Barak is not a man of peace, but an untried war criminal

To the Editor:

It was with shock and dismay that I learned of former Israeli Prime Minister Ehud Barak’s upcoming lecture on the Yale Campus on Thursday in Battell Chapel. Despite the cynical PR campaign to portray Gen. Barak as a man of peace, the atrocities and crimes against humanity perpetrated under his authority as prime minister and over decades as Israel’s most decorated war hero are well-known to every major human rights group both within and outside of Israel. His indictment and prosecution as a war criminal have just barely been avoided thus far. It is an ominous day for human rights when such a person is given a platform to speak at Yale, and doubly so when the subject, of all things, is ethics. Instead of speaking at Battell Chapel, General Barak should be attempting to defend himself in front of a tribunal at The Hague where the amply-documented charges against him would include:

The use of massive and disproportionate force against defenseless Palestinian civilians (including Apache helicopter gun ships firing antitank rockets on civilian houses, hospitals and schools); live ammunition used against unarmed civilians including women and children; assassinations; withholding medical care and targeting medical personnel and facilities; mass institutionalized torture (including children, and the operation of the brutal Khiam detention center); mass bulldozing of Palestinian homes, orchards and the diversion of water; the escalation in illegal settlement construction as part of the implementation of a racist bantustan (apartheid) “final solution”; and serial acts of ethnic cleansing and genocide.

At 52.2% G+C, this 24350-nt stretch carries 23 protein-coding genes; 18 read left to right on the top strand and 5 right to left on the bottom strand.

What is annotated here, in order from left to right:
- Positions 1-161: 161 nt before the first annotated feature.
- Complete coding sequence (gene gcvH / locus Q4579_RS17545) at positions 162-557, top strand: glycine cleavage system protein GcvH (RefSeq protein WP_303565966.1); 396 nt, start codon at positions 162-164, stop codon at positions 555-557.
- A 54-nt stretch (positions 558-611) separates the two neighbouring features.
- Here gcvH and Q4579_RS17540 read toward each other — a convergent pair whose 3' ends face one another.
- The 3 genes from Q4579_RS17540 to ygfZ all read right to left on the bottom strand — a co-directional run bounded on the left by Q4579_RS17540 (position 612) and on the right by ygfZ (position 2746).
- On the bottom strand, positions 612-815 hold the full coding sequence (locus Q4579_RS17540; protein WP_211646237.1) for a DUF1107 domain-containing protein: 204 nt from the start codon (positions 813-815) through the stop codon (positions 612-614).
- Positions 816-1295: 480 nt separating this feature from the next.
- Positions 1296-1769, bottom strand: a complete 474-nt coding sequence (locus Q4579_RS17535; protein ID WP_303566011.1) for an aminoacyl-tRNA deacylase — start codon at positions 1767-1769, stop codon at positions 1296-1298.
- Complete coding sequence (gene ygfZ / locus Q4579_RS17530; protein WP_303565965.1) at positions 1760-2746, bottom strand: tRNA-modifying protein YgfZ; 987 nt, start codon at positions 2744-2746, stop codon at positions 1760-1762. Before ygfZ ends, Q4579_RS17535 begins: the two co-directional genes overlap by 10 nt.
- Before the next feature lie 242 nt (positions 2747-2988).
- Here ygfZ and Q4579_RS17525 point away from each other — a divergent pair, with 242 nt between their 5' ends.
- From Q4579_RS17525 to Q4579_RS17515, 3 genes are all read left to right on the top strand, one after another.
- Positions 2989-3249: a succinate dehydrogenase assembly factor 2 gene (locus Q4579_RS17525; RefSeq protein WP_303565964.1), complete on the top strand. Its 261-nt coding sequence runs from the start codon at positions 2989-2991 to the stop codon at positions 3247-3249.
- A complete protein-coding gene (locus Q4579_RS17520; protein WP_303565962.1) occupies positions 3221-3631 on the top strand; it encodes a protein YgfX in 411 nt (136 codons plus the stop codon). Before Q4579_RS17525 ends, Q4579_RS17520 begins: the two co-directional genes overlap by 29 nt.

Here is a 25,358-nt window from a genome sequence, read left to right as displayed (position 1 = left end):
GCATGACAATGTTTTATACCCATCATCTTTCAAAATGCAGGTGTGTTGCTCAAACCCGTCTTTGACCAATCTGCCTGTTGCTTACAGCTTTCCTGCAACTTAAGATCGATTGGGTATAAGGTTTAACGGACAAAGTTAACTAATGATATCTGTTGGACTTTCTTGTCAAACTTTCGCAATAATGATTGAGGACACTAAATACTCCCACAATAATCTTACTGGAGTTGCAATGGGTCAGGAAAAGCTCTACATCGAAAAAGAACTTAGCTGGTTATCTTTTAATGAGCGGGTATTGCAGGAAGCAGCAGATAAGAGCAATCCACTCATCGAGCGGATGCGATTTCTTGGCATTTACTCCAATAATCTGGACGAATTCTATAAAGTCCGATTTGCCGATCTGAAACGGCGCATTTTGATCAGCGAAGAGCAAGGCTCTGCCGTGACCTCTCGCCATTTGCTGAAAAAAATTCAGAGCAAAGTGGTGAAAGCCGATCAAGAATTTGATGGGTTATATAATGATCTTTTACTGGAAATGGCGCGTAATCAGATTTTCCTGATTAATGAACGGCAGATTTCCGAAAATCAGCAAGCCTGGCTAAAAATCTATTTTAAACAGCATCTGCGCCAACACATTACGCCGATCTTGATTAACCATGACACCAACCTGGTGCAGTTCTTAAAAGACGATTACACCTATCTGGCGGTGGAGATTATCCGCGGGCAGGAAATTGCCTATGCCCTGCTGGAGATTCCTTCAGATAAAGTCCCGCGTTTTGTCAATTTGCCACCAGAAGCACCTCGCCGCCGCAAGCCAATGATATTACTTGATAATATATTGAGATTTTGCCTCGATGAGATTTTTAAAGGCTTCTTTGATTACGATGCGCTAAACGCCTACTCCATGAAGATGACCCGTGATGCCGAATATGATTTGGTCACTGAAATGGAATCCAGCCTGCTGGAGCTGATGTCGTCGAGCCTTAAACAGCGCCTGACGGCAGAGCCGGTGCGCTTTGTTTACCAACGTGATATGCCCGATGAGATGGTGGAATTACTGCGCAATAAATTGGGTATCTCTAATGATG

“Barak’s generous offer” at Camp David, as people the world over know (with the possible exception of many in the U.S.) was nothing more than an attempt to force the apartheid solution on the Palestinian people once and for all. One can hope that when the general shows up at Battell the Yale community will boycott the talk but carry signs outside that instruct him to: “Tell it to The Hague”. In the meantime, the University needs to examine the source of funding and sponsorship for such a talk to see that it is not implicated in bringing war criminals to campus, and in the words of the massive new coalition of Jewish peace groups that formed this week in Europe to oppose the human rights abuses going on in the occupied territories now: “Don’t say you didn’t know –”

Rod Swenson MFA ’69

October 8, 2002

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